An increasing number of people are putting off mitigating their inheritance tax (IHT) burdens in the hope that the threshold will come down – but this, warns the UK division of one of the world’s largest independent financial advisory organisations, is “unwise.”
The comments from Kevin White, Head of Financial Planning at deVere United Kingdom, part of deVere Group, follow ongoing suggestions that a pledge to slash IHT is set to be included in the Conservative manifesto.
Mr White explains: “Over the last couple of years, reducing inheritance tax liabilities has been the number one financial planning priority for many UK households.
“This has largely been because an increasing number of people have been dragged into the IHT net for a number of reasons – not least because the threshold at which IHT is charged was frozen at £325,000 for individuals and £650,000 for couples until 2019, and property prices are increasing and household savings have been rising.”
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He continues: “However, in recent months this key trend has drastically dropped off. It is our experience that more people have been de-prioritising plans to reduce their IHT burdens due to the strong hints from MPs, including the Chancellor, that the Conservatives will raise the threshold of inheritance tax should they win the general election.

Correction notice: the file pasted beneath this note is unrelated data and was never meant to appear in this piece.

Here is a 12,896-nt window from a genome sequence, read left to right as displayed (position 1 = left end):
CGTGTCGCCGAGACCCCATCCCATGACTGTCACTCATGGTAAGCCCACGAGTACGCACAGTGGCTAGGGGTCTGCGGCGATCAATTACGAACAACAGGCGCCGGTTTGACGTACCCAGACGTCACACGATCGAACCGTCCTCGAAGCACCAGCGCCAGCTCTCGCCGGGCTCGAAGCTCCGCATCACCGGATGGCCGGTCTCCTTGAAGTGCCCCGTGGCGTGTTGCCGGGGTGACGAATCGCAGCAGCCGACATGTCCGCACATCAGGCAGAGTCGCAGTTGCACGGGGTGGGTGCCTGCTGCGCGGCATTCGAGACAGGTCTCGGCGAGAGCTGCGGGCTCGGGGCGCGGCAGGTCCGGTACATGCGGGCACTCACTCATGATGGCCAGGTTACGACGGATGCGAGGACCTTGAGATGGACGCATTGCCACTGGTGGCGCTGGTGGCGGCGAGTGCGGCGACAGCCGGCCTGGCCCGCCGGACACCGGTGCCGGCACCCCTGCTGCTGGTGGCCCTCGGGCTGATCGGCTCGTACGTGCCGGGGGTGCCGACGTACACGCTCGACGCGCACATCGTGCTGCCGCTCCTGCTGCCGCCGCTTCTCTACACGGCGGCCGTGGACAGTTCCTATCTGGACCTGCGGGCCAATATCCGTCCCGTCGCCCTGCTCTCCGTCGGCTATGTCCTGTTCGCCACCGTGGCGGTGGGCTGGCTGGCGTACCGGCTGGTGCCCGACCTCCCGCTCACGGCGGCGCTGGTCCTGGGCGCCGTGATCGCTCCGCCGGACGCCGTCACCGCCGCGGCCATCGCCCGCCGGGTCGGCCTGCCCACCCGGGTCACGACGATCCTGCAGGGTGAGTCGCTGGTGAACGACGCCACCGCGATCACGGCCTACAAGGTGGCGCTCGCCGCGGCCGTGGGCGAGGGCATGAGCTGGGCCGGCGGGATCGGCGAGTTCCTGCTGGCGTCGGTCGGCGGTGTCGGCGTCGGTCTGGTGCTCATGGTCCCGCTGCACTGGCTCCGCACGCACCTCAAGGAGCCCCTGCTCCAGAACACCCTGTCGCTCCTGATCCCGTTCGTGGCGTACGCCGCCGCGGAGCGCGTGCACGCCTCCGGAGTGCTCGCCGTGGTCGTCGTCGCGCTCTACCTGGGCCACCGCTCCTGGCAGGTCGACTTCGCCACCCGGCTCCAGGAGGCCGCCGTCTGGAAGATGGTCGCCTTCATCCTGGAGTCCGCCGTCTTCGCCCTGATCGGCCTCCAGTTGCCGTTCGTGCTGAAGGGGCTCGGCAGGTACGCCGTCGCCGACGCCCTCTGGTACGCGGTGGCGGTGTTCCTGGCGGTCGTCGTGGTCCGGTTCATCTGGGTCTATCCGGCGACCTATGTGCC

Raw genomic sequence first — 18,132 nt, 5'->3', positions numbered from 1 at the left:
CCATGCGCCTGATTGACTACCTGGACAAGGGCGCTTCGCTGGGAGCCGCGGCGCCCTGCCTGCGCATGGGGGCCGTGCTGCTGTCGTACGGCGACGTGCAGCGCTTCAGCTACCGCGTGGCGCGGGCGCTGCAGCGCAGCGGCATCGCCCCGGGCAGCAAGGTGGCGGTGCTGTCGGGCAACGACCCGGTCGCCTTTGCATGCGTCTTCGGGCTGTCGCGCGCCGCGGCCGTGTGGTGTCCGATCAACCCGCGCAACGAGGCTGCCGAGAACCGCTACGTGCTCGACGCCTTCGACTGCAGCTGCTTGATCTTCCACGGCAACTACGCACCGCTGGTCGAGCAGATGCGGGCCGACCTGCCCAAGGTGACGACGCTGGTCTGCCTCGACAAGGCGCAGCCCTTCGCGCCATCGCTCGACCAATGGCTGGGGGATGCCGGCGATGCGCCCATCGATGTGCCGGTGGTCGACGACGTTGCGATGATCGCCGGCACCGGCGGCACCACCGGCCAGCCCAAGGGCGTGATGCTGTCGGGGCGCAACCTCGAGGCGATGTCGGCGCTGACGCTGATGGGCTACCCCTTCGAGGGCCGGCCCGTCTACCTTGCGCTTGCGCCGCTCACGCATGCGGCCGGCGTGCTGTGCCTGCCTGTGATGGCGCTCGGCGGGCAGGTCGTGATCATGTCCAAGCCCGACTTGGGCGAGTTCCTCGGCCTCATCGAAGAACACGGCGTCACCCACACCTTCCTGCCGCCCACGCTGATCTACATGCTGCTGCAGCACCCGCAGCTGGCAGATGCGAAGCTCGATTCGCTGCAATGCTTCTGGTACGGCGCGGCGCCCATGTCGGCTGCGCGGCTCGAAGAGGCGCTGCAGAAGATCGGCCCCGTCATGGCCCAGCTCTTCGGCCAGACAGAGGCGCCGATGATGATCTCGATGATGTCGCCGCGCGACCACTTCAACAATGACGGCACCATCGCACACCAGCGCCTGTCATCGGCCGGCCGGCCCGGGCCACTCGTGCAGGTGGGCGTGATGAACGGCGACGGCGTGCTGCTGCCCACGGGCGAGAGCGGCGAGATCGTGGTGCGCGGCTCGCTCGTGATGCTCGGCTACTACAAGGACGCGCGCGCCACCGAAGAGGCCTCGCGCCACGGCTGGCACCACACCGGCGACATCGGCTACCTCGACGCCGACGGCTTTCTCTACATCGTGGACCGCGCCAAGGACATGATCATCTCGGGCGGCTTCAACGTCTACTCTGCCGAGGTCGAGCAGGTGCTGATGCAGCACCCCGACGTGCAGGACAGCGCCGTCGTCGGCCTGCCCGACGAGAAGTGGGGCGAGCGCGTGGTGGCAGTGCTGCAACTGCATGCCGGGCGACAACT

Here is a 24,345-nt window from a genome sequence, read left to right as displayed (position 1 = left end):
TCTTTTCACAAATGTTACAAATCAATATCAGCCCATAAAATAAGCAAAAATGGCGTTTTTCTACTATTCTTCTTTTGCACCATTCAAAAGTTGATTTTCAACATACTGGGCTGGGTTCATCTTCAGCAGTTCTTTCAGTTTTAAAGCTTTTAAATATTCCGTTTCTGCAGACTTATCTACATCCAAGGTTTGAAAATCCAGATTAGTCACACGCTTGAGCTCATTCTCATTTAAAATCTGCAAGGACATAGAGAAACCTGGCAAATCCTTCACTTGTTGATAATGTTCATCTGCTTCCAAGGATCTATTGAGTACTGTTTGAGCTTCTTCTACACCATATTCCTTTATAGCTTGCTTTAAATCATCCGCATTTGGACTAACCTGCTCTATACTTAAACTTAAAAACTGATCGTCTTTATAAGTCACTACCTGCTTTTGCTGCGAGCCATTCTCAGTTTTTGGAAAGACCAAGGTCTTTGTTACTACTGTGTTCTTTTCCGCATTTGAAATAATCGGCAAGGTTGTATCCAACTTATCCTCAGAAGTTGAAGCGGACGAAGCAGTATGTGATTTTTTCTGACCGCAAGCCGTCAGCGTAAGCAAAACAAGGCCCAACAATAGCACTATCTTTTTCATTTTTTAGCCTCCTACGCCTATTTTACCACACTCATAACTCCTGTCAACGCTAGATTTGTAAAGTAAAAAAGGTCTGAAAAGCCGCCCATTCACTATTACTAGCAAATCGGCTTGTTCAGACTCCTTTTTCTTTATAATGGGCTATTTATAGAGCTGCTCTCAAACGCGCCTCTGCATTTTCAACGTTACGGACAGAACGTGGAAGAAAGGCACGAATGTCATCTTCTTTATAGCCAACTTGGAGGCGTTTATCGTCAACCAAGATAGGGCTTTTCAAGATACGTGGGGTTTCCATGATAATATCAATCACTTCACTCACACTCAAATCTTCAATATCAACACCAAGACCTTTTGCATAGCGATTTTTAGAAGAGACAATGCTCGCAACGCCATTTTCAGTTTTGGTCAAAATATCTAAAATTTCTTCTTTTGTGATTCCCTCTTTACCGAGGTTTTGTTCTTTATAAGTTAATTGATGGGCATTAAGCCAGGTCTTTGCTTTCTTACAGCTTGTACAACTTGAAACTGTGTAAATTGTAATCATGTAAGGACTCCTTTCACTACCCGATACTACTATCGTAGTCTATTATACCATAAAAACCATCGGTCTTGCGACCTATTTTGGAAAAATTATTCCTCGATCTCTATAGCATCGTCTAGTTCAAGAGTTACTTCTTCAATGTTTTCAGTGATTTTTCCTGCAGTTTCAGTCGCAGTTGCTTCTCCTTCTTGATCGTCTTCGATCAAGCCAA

“Yet not acting to slash IHT is unwise. Why? Because this pledge is not yet set in stone in their manifesto – although it is likely to be – and it is not guaranteed that a win would allow them to do this anyway. For the Conservatives to achieve this suggested aim, they would need to win a majority at the election in May, and most projections forecast a hung parliament.
“Labour and the Liberal Democrats have both criticised inheritance tax reforms.”
Mr White adds: “With this in mind, I would urge people to maintain the mitigation of IHT as a major priority. The longer you leave it, the fewer the options available and the more expensive they become.
“Inheritance tax is, quite understandably, the most hated of all taxes as it is, in effect, a form of double taxation and because everyone would prefer leaving their legacy to their loved ones, rather than the Exchequer.”
Recommended methods to mitigate IHT liabilities include holding properties as ‘tenants in common’ with your spouse, investments that qualify for relief, gift allowances, and establishing trusts, amongst other recognised options.